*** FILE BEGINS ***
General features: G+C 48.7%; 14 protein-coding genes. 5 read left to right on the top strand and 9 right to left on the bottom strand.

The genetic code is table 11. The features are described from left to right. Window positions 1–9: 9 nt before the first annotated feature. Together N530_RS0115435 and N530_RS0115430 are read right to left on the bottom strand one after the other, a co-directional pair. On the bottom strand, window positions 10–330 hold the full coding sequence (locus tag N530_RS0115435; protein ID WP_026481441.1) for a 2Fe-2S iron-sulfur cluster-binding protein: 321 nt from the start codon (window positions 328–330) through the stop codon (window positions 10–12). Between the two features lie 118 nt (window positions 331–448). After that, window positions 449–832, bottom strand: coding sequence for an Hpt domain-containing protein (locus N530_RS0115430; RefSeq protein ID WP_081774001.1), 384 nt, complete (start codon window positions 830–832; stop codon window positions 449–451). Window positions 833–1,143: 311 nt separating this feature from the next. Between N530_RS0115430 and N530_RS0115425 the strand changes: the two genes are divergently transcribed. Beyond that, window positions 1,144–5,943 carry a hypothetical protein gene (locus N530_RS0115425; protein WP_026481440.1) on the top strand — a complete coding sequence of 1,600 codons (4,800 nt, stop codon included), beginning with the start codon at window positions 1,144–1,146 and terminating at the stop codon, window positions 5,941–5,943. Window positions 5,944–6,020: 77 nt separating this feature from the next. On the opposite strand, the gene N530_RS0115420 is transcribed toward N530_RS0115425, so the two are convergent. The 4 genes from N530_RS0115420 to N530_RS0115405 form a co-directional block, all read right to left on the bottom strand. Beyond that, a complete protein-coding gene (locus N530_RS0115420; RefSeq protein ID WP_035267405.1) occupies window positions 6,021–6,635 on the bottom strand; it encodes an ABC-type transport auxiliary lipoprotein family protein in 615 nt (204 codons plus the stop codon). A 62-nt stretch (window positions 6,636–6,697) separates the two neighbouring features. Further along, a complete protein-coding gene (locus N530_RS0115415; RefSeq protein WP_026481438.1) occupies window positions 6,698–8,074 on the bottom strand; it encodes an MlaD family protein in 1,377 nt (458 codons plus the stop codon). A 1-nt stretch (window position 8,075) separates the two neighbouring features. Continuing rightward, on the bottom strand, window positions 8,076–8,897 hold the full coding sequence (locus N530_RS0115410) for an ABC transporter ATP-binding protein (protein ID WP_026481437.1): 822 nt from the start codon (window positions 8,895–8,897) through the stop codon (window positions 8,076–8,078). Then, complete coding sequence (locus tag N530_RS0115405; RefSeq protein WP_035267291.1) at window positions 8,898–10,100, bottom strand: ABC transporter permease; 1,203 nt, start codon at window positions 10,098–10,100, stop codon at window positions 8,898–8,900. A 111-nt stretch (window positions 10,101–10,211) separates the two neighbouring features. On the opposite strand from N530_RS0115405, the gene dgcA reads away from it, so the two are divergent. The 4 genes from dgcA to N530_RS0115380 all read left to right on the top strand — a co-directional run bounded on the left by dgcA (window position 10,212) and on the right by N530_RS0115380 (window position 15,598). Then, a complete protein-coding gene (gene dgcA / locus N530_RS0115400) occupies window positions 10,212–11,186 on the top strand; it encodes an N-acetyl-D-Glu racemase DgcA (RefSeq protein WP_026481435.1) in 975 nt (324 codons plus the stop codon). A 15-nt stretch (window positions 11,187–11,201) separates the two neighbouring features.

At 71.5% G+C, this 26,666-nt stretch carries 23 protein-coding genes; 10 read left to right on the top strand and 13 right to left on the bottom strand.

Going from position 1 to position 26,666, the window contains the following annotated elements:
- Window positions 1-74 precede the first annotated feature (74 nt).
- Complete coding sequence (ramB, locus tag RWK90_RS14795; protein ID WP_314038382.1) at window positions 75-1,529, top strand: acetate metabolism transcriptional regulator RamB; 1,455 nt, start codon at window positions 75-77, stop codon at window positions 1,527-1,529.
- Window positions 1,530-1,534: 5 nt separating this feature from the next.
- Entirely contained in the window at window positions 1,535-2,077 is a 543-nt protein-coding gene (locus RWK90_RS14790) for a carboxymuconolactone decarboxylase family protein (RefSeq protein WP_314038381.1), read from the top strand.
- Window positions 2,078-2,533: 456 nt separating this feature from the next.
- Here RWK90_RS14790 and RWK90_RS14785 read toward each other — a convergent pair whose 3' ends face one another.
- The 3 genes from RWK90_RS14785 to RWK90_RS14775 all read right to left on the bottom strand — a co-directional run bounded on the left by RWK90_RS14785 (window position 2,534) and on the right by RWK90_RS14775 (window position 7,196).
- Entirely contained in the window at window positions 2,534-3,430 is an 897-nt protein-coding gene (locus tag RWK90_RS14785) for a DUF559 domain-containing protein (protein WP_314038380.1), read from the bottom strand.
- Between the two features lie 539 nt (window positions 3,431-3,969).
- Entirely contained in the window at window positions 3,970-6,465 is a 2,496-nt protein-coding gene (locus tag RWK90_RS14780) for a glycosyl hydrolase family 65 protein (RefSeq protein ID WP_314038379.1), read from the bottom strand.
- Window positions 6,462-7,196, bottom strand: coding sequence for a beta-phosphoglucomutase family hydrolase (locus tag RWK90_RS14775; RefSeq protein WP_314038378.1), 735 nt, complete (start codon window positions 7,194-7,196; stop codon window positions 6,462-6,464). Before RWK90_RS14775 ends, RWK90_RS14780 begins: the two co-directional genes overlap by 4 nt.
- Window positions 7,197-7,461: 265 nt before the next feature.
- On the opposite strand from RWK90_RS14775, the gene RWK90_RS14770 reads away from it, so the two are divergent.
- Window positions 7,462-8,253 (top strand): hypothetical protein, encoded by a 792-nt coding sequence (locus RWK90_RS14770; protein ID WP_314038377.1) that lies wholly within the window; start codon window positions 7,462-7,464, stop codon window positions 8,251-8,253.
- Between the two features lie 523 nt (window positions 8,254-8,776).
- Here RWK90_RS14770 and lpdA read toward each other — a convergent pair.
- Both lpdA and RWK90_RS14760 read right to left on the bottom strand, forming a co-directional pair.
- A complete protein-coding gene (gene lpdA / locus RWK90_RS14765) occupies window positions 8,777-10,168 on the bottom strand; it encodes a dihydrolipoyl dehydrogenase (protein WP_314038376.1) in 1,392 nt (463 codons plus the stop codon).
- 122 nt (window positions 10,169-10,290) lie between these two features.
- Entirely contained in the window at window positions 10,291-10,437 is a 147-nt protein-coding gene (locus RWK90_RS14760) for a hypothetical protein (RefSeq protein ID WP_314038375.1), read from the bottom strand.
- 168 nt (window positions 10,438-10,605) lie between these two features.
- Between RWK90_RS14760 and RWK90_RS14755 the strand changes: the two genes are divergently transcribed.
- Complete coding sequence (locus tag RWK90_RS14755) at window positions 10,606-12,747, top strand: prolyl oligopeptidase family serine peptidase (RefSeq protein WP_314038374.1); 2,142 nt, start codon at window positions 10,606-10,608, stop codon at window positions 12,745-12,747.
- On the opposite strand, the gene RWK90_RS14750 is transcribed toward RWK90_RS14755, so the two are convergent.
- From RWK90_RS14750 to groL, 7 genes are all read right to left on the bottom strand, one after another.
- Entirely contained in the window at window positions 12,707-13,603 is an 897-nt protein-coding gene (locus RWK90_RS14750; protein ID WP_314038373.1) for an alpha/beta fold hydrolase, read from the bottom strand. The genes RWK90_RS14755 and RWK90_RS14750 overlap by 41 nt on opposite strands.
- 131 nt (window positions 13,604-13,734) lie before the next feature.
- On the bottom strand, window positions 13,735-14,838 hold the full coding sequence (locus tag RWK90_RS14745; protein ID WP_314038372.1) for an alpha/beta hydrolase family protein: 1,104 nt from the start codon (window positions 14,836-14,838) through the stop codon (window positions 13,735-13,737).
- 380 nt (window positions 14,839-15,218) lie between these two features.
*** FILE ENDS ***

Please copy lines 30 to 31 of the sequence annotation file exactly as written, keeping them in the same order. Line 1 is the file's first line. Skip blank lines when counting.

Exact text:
- Entirely contained in the window at window positions 12,707-13,603 is an 897-nt protein-coding gene (locus RWK90_RS14750; protein ID WP_314038373.1) for an alpha/beta fold hydrolase, read from the bottom strand. The genes RWK90_RS14755 and RWK90_RS14750 overlap by 41 nt on opposite strands.
- 131 nt (window positions 13,604-13,734) lie before the next feature.